Retire the Revolutionary Myth
Krauze, Leon, Newsweek International
While strangling Cuba's economy, the United States lost its grip on the imagination of much of Latin America's youth.
It was from Mexico that Fidel Castro launched the Cuban revolution half a century ago. It was there that he met Che Guevara, and there where he trained his comrades in arms. For years after, Mexican politicians treated "El Comandante" with respect, fear or just plain awe. And for good reason. When they haven't, they've paid for it: after President Vicente Fox tried to limit Castro's role in the Summit for Development in Monterrey, Mexico in 2002, Castro responded by releasing the tape of their supposedly private conversation to the press, humiliating Fox. "He knows nothing about politics," Castro would later say.
So Mexico is the perfect place to gauge how Latin Americans at large now feel about the recently retired strongman. A few hours after Fidel released his grip on Cuban politics last Tuesday, I ran a survey of Mexican public opinion via a nightly radio show that I do from a studio in Mexico City. The question was simple: has Castro been good or bad for Cuba? The show received dozens of calls almost immediately, with callers reflecting Latin America's deeply ambiguous relationship with Castro and his legacy.
Younger callers, especially those who had been to Cuba, denounced Castro's regime. Javier Castillo called to say he had visited Havana in 2007 and found "a miserable country, where people offer their daughters to tourists and everything is falling apart." A 23-year-old student declared Castro to be "an anachronism." But a majority of callers concluded that the dictator had been good for Cuba. "He was a hero," said Teresa de Jesos Garcia, from the northern state of Durango. A vehement Mario Vallarta called from Guadalajara: "Fidel Castro has given dignity to the Cuban people, and that you just don't buy at the supermarket!" Guillermo Lopez added that "Fidel has given education and free health services to all Cubans. We only wish we had something like that here."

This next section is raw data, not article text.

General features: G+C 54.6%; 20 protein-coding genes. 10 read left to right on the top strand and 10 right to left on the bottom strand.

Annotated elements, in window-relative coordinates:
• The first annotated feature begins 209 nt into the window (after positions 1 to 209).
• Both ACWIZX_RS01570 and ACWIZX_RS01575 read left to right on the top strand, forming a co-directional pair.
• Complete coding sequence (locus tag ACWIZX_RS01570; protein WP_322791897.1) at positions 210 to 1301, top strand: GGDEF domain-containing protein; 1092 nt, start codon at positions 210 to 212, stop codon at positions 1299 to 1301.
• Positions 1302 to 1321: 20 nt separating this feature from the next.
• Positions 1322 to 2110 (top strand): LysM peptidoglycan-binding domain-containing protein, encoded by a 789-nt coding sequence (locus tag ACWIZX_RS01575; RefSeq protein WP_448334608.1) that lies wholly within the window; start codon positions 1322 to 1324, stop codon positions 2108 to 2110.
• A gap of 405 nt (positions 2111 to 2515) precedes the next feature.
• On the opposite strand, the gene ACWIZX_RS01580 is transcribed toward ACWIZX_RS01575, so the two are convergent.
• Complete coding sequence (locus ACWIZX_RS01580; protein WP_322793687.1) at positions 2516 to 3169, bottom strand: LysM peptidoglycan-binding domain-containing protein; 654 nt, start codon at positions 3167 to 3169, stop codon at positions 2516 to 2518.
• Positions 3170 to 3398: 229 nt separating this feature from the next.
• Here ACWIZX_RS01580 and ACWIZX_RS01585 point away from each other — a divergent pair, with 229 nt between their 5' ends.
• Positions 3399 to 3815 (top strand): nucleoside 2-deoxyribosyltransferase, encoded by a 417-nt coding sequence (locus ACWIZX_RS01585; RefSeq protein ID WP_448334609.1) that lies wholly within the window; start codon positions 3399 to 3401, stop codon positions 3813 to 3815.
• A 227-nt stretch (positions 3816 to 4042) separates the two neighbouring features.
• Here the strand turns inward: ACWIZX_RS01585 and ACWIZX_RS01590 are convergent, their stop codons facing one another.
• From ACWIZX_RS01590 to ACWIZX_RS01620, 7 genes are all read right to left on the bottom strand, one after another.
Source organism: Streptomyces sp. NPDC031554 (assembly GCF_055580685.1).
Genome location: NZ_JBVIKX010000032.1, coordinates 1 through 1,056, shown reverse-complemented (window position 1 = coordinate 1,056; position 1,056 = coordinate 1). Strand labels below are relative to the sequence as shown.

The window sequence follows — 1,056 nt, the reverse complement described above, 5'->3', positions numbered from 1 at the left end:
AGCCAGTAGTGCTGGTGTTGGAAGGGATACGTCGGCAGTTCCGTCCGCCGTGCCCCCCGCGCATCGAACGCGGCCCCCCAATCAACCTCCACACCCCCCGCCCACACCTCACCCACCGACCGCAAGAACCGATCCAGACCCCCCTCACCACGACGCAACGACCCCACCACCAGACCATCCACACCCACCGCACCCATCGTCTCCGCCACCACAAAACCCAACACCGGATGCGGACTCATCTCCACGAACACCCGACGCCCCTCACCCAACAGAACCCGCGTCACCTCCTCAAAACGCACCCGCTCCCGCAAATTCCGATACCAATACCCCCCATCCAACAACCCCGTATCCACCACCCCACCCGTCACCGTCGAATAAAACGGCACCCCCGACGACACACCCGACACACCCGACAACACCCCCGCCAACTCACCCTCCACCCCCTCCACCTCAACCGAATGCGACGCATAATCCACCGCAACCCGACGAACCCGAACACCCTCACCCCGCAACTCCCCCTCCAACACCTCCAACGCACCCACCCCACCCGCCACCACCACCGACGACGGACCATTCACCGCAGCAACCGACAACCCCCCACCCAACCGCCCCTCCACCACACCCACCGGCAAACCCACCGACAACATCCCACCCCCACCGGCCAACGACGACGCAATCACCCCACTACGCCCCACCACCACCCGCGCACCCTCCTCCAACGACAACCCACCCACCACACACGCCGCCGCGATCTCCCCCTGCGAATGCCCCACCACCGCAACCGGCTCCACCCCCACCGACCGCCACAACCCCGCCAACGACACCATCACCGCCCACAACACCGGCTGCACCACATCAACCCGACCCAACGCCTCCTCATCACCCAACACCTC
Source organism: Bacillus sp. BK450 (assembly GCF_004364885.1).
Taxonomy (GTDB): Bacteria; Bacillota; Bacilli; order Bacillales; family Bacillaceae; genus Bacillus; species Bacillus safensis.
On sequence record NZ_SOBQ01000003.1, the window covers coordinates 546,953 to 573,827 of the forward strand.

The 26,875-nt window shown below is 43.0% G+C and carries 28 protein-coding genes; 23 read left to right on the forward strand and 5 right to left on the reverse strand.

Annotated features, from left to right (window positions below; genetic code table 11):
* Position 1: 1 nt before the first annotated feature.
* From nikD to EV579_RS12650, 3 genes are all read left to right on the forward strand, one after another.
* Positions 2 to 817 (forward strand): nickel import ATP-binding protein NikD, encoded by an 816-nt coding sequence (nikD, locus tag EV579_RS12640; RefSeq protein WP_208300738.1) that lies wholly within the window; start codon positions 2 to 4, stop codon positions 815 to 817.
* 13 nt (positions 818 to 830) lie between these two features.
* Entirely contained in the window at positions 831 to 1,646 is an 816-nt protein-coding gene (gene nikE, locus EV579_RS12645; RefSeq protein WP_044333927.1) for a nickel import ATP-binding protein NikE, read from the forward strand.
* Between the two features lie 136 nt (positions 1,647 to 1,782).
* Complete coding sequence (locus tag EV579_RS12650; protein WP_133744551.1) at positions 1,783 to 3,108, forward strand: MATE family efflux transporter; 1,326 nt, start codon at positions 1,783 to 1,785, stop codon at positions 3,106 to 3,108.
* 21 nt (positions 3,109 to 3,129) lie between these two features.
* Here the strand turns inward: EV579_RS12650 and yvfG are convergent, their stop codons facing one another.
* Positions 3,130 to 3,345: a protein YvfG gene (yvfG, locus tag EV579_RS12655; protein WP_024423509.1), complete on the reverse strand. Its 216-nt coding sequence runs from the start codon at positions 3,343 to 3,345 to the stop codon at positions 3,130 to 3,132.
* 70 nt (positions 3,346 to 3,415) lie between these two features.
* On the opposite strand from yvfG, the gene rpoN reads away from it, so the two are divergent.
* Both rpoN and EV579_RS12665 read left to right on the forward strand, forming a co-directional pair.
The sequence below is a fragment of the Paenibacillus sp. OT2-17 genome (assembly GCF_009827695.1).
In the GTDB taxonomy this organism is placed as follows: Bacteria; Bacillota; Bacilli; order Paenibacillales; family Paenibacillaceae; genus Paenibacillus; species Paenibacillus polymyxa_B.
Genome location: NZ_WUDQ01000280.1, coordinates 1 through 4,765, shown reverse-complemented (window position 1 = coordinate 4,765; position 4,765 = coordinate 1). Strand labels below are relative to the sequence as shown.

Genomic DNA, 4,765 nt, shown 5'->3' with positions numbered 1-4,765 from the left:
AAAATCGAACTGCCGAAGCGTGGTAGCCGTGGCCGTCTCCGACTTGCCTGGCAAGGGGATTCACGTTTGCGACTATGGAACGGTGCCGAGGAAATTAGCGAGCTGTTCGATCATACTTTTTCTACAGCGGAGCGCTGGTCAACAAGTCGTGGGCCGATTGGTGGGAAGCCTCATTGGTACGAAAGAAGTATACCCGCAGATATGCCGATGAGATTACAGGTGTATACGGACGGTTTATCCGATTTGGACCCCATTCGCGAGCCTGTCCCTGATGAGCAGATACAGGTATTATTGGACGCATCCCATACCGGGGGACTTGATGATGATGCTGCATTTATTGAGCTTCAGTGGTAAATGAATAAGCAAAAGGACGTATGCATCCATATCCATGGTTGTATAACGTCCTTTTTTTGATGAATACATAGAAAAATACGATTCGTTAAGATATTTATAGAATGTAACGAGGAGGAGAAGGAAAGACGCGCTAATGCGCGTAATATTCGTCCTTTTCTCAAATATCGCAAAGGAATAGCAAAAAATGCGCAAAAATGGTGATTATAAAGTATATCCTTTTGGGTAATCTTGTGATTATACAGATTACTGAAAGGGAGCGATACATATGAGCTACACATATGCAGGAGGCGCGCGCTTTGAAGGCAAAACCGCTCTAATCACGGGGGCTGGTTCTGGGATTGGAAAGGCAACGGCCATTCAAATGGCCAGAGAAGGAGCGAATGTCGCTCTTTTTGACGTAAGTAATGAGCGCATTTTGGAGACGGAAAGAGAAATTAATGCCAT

What explains this enduring affection? First, there is the original freedom and romanticism that the Cuban revolution, at its very beginning, represented for those who remember 1959 or lived through the transition. Eliseo Alberto, among the best of the many exiled Cuban writers, resents Castro almost instinctively. But when asked about the first stages of the revolution, he instantly describes them as "a beautiful thing." The Cuban revolution has become, in Latin American mythology, a unique act of successful liberation from the powers that be. Castro's accomplishments were not insubstantial: his initial defeat of Fulgencio Batista and his half-century battle against the U. …